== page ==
FEATURES HOW TO THE SAVE THE PLANET
To catch up and compete, those of us committed to making the green transformation democratically must urgently win over hearts and minds. Don’t assume it will be easy. The difficulties were driven home by elections on the other side of the world a couple of weeks after the UK parliament’s emergency declaration. Bill Shorten, leader of the Australian Labor Party, ran on a platform of acting on climate, but lost to Scott Morrison, who told school climate strikers to get back to class, once brought a lump of coal to parliament and argued that any action would destroy jobs. Australia—far more than Britain—already faces clear dangers from climate change: killer heat, floods and the destruction of its greatest wonder, the Great Barrier Reef. Yet voters rallied against the threat of action, not inaction.
“BEYOND THE ECONOMIC EFFECTS, THE NEW DEAL HELPED A STRICKEN AMERICA REMEMBER HOW TO HOPE”
In the UK, Brexit is too easy an excuse for our drift. Let’s not kid ourselves: even without it, climate change would not be anywhere near our top priority. No political leader (me included) has consistently voiced the scale of the challenge while at the helm. When difficult choices have been faced between economic gain and environmental protection, the latter loses out. The long-running saga of the third runway at Heathrow illustrates the point. In 2009, I was convinced it was the wrong choice but lost a fraught argument inside government. Amid the wrangling, we were able to make the UK the first country in the world to set a target for aviation emissions, but on the practical question—with its dreadful symbolism—the economy trumped the environment, with the help of the argument that the UK couldn’t make a difference on its own: “if we don’t take the hub flights, Amsterdam will.” The Conservatives were against Heathrow in opposition, but after five years in government they succumbed to the same thinking and pressure from business, and flipped.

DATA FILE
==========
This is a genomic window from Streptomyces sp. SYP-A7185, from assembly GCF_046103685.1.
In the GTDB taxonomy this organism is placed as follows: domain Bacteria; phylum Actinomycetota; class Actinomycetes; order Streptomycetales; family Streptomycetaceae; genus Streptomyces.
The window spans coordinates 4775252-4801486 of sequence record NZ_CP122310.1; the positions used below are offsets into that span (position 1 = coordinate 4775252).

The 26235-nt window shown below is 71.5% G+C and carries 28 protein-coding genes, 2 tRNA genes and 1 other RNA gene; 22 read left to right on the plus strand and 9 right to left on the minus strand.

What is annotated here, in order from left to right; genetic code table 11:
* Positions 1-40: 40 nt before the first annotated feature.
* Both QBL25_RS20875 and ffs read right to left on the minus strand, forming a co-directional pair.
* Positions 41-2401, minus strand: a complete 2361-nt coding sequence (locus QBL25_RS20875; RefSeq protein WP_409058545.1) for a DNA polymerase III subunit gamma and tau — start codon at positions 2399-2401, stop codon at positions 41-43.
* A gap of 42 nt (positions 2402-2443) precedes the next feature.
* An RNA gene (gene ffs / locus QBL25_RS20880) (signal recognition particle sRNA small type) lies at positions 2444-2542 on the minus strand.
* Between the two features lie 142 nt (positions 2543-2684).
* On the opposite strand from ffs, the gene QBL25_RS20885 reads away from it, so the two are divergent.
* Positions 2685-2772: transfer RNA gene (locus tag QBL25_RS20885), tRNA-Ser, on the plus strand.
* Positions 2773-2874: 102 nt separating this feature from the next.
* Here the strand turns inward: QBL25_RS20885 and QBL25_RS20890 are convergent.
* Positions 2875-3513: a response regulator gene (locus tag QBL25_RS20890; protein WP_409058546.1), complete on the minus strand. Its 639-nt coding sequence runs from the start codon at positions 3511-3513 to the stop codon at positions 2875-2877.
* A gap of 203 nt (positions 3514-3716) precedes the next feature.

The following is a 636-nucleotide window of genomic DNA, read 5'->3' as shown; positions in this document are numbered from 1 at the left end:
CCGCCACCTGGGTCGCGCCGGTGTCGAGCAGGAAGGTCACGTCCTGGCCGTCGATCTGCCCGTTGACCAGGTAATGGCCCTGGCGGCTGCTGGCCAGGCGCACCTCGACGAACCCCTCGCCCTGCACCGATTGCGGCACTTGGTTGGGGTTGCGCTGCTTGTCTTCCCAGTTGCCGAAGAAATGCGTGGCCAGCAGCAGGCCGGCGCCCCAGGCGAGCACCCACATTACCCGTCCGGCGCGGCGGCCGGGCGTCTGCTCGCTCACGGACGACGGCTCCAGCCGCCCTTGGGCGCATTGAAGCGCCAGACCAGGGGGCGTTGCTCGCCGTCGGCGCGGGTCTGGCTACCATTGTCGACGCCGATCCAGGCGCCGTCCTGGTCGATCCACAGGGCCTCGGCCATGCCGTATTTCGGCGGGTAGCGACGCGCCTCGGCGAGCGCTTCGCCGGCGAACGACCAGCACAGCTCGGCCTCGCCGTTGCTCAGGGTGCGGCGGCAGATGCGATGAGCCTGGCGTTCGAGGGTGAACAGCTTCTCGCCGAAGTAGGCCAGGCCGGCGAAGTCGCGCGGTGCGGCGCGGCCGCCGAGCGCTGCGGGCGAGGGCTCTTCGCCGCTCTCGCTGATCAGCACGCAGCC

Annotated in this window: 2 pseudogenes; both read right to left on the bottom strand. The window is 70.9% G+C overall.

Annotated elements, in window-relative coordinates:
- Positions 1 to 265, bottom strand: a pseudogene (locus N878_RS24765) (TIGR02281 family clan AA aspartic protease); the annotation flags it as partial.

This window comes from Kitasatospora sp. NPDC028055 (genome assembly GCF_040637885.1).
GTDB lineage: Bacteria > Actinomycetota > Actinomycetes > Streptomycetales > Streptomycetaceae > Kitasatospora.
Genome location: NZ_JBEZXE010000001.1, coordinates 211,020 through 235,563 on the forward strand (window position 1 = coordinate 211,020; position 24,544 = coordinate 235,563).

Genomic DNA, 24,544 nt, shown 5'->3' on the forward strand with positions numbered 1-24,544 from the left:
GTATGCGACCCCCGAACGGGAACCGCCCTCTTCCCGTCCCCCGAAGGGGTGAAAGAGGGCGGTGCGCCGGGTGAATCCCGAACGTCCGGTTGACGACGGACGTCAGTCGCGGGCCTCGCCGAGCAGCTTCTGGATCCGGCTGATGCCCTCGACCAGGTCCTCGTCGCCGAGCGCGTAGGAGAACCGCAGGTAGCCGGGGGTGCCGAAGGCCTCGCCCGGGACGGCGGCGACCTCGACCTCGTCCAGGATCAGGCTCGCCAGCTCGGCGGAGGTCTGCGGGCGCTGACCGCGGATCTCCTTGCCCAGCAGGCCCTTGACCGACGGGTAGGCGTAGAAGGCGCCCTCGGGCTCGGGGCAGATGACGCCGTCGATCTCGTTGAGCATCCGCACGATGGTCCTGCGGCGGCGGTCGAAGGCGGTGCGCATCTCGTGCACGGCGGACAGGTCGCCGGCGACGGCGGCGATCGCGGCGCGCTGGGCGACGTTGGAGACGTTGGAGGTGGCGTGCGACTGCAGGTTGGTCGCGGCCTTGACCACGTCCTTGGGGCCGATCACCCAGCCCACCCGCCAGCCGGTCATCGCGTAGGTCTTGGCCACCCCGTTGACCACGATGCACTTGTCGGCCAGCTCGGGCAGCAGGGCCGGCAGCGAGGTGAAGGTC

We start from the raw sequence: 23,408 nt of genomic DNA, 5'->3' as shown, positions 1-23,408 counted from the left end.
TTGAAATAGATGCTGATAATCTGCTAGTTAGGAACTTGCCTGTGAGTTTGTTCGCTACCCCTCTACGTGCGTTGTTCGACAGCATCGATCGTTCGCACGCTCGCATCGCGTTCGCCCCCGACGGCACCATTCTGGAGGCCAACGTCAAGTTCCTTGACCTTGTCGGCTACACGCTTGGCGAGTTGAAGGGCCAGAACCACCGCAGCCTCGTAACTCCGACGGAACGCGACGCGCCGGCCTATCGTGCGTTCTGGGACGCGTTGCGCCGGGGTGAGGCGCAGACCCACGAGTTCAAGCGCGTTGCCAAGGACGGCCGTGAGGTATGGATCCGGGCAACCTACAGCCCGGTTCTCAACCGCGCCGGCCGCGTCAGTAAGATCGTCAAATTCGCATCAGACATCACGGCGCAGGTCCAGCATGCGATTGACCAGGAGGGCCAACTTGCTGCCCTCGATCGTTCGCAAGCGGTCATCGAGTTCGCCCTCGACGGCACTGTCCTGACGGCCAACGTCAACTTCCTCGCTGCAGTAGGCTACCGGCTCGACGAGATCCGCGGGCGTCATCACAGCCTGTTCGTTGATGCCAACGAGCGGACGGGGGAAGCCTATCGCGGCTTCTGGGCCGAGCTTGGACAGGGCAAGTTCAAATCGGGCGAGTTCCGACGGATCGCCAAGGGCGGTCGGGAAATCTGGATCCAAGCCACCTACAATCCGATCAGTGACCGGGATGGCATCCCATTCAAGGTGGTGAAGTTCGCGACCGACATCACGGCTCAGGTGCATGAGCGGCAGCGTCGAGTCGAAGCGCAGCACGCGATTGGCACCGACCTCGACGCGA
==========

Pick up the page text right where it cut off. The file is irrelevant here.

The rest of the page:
Mind your language— communicating the climate problem
Why are we so inarticulate when it comes to climate change? Why do campaigners like me garble our words, hesitate, stumble, sound crass, confusing or boring, or avoid the topic entirely?
It’s not just our language that feels clunky—our visual vocabulary can seem weirdly limited too: a polar bear holding onto a vanishing bit of ice or that graphic of a burning earth in a pair of hands. If we do get to see some people’s faces, we might get a shot of some protestors, but that’s a very narrow take on the multitude of human stories that run through this issue.
As the Climate Visuals project shows, we have options. From a barefoot solar engineer in India to smog-selfies in China, a girl sweeping snow off a solar panel, offshore wind turbine engineers teetering on the edge of a giant turbine blade, or scientists at work in the field or labs all over the world, their database offers a host of striking images with engaging stories to tell. There are alternatives—let’s retire the old picture clichés.
Debates over how best to talk about climate change have rumbled on for decades. And yet, somehow, nobody has quite figured out how to do it well. There’s a bit of research, but it’s underfunded, and—besides—since we talk about climate change so little in the first place, there’s a limit to how much material scholars have to crunch. According to a recent audit by Bafta, climate change appears in non-news TV only as much as rhubarb; 20 times less than Brexit and barely half as much as picnics.
Fights over climate communication have intensified in the last year, though, with new voices like Greta Thunberg and Extinction Rebellion advocating language like “climate crisis.” At the end of last summer’s heatwave, scientists in Sweden popularised “hothouse Earth” and in December, a Met Office scientist told the UN climate talks that “global heating” was more accurate than “global warming.” In May, the Guardian even decided to change its style guide, arguing “climate change” created a false sense of security, and thus switching to climate “emergency” or “breakdown” instead. However, climate scientist Doug McNeall has queried whether it is appropriate to take phrases that are really about failing politics—which have broken down in the face of the climate challenge—and apply them to purely scientific questions about what’s happening in the atmosphere. Rather than simply swapping one word for another, we might be better off expanding our climate vocabulary.
Besides, language itself is only going to get us so far. It’s a neat story to say pro-oil interests lobbied for “global warming” over anything more alarming because they thought it would help quell climate action. But do you really think if we’d picked another phrase they wouldn’t have found a way round it? We need to consider a context far broader than the label we stick on the phenomenon, including all the other words and images in which the whole discussion is couched, as well as the media infrastructure and brute political power. We need to give people things to do as well as say, we need to empower new voices and find ways to turn down the volume on some of the older ones, and we need to make it more socially acceptable to talk about climate change (and socially unacceptable not to care). It’s a labyrinthine puzzle, and it won’t be easy to escape. But finding the right words would be a good start.